Building is not my thing, but it was still interesting to watch and hear about his learning process and how he experimented and adjusted to make the corrections needed to get it reliable.

Stephen Meschke - - Parent

I built a Claude Shannon Juggling Machine. Instead of using physical objects, I built this machine virtually. This physics simulation is written in Python 3. The UI and some of the functions use the computer vision software library OpenCV. Like Scott said in the original post, the fun of this device is not in building it. The interesting part is tuning the device so that it juggles.

This program is object-oriented. The balls are the objects. Each ball object has two attributes, (1) a tuple to describe the ball's (x,y) coordinates, and (2) a tuple to describe the ball's velocity vector (speed and direction).

Several functions allow the ball to interact with the environment. These functions move the ball, apply gravity, bounce the ball off an object, etc... In the main loop of the program, all of these functions are called on the balls to produce juggling.

The machine is tuned by adjusting the parameters. The parameters are defined before running the program, or changed during runtime using the keyboard. The most important parameters are speed and rotation. Each number of balls requires a specific combination of speed and rotation to juggle. This graph shows the combinations of speed and rotation that work for 3, 5, 7, 9, and 11 balls.

To find these values, I tuned the machine during runtime. It was tedious to tune the machine, and I am searching for a way to mathematically derive the parameters that will produce juggling for n number of balls. Is there a formula that relates the number of balls and the combination of speed and rotation?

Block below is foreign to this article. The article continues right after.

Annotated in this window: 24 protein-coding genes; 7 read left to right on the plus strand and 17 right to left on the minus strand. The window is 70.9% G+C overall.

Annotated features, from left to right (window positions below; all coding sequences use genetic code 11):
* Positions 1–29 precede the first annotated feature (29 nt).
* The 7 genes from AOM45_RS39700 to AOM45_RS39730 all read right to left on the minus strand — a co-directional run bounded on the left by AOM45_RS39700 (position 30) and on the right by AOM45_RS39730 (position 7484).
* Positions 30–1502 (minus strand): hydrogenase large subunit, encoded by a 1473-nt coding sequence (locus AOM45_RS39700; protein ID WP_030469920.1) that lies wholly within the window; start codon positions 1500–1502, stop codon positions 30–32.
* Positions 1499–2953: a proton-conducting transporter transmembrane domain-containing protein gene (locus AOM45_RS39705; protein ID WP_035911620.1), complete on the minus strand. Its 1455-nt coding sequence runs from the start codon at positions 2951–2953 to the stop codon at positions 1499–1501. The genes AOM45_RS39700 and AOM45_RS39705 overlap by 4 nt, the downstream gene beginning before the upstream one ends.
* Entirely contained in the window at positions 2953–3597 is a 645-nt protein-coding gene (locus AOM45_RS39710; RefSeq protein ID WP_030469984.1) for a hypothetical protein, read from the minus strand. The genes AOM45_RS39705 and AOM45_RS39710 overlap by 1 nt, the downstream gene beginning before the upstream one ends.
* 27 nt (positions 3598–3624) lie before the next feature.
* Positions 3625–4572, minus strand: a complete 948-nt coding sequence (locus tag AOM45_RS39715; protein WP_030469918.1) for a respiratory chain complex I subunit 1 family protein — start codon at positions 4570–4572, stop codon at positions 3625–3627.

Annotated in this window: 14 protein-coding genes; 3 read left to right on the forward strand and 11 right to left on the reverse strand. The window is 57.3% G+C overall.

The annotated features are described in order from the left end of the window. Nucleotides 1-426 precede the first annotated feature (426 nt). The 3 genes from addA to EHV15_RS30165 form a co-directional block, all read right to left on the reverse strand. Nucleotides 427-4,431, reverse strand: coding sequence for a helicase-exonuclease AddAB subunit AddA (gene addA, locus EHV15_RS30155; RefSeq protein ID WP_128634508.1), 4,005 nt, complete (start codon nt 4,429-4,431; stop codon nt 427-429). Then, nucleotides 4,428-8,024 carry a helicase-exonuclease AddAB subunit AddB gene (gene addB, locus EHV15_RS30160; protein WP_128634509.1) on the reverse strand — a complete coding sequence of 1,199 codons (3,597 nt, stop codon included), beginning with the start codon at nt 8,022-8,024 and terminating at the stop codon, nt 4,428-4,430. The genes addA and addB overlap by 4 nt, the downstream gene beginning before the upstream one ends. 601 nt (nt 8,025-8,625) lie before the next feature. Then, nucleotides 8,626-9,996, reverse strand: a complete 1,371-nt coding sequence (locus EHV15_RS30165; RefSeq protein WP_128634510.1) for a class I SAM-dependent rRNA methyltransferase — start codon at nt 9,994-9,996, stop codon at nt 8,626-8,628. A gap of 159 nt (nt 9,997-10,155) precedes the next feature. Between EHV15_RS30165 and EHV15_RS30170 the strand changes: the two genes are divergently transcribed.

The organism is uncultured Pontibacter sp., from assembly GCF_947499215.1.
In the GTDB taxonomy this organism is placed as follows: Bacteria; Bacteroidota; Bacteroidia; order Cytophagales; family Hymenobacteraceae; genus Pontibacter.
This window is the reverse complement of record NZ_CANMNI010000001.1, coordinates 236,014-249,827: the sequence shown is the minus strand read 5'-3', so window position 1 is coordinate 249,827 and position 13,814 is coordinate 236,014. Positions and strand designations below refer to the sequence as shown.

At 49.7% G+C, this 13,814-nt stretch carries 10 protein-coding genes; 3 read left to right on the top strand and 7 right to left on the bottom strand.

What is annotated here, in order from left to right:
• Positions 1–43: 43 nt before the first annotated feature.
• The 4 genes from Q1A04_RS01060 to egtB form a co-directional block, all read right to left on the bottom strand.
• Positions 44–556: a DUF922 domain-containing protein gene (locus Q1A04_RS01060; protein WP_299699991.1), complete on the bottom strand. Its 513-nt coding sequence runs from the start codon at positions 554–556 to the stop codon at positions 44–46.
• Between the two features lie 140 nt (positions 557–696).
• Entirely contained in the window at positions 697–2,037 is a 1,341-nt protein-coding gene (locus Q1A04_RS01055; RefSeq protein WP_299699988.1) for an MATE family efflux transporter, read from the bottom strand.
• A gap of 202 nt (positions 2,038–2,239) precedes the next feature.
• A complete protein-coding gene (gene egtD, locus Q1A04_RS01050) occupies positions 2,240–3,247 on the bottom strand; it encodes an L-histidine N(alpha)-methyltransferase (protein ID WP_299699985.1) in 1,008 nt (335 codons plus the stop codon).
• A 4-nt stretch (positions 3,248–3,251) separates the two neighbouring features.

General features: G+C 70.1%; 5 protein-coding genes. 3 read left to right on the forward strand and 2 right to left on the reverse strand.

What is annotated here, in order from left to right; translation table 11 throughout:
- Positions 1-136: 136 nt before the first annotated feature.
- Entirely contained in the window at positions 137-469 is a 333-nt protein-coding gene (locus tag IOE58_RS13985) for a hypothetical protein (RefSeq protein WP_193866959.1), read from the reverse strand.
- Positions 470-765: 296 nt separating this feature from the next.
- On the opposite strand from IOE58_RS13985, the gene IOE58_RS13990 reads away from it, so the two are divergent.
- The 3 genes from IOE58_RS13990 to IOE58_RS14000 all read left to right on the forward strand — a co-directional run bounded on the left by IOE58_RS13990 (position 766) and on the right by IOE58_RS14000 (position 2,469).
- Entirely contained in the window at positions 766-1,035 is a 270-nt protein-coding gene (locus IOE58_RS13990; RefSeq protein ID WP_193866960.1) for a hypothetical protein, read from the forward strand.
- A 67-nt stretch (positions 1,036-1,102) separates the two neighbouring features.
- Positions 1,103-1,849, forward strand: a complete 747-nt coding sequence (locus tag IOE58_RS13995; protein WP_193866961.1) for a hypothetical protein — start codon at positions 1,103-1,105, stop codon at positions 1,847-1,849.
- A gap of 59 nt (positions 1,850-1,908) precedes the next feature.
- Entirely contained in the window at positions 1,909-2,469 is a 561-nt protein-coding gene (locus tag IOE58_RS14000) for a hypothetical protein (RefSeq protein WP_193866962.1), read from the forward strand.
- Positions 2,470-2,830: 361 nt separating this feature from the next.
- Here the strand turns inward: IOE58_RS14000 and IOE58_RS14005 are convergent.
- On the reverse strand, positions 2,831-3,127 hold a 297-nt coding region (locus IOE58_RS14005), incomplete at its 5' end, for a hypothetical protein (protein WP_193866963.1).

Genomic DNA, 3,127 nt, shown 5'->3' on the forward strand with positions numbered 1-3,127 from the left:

Please try this out for yourself: Link to Code on Github

Video: Link to video on juggling.tv

Link to Gifs: Gifs on Imgur

Kelhoon - - Parent

sounds like a job for linear regression

Stephen Meschke - - Parent

I can use linear regression to predict values that will work for 13 balls, using the known solutions for 3,5,7,9, and 11 balls. I'd like a way to compute a solution for n-number of balls that does not involve using experimental data.

david - - Parent

Very nice simulation, thanks for sharing it.

I did some simple spreadsheeting on your results. While the speed and rotation are roughly linearly related (R2 = 0.98) the speed is better correlated with the log of the number of balls (R2 = 0.99 for a log fit and 0.93 for a linear fit).

It might be that you could get better correlations by slightly adjusting your speed and rotation estimates. How do you decide what are the best parameters for each number of balls? Can you get it to juggle for all the different balls with a forced perfect linear relationship between speed and rotation?

I didn’t see any reference to masses in your code. I think that implies the paddle and the floor effectively have infinite mass and don’t move due to the balls hitting them. It might be simpler to see the underlying physics if the collisions were perfectly elastic. It could help me to know the units of time, distance and gravity to try to relate it to Newtonian physics.

Stephen Meschke - - Parent

Thank you.